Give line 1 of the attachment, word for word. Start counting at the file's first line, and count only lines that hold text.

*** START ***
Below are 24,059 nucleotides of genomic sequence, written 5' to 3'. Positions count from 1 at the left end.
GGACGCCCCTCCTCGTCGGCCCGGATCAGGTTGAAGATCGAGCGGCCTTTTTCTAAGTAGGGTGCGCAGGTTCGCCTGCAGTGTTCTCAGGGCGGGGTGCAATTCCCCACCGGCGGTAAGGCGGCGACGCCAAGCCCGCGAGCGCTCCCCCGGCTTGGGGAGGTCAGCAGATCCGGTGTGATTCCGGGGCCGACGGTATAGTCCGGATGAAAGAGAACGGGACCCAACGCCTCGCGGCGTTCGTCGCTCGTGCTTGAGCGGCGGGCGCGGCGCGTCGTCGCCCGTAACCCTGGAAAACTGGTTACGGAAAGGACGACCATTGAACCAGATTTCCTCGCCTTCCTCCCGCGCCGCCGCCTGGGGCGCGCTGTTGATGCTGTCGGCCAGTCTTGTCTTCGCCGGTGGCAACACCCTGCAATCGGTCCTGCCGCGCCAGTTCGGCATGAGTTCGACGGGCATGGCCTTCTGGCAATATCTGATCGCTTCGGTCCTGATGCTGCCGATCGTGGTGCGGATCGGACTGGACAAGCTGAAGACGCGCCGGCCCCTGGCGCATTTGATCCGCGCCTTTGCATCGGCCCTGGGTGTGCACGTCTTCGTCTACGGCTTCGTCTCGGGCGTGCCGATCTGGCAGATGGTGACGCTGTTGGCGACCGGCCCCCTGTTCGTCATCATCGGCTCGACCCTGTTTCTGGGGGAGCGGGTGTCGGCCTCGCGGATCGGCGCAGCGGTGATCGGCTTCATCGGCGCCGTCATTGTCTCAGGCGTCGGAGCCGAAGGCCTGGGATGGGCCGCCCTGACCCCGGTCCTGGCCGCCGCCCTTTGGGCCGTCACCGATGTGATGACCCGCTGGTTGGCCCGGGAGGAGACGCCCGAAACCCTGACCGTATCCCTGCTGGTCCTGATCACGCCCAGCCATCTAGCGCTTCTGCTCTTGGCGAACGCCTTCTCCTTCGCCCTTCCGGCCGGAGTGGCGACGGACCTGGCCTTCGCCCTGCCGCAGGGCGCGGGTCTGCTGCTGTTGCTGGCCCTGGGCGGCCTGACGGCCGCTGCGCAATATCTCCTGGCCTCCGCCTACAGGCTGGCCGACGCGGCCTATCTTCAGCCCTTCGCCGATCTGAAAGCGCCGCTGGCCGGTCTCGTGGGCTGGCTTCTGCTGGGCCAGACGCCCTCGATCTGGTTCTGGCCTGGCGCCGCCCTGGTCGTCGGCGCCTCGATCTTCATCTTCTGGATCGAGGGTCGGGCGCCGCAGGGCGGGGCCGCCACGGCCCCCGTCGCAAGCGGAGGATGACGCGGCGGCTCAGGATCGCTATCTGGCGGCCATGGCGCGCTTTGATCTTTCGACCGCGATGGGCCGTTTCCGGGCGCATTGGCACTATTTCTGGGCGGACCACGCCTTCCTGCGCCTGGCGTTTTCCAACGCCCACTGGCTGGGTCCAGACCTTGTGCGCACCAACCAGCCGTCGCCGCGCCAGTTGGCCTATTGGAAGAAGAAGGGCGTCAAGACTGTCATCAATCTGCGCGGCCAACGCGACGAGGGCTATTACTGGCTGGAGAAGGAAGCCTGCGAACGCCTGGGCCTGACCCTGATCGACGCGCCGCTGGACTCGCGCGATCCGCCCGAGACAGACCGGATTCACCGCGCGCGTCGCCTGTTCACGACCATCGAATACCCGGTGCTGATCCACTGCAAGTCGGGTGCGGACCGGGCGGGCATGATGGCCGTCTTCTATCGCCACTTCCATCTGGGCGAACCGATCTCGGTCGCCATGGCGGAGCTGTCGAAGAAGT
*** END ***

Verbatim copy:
Below are 24,059 nucleotides of genomic sequence, written 5' to 3'. Positions count from 1 at the left end.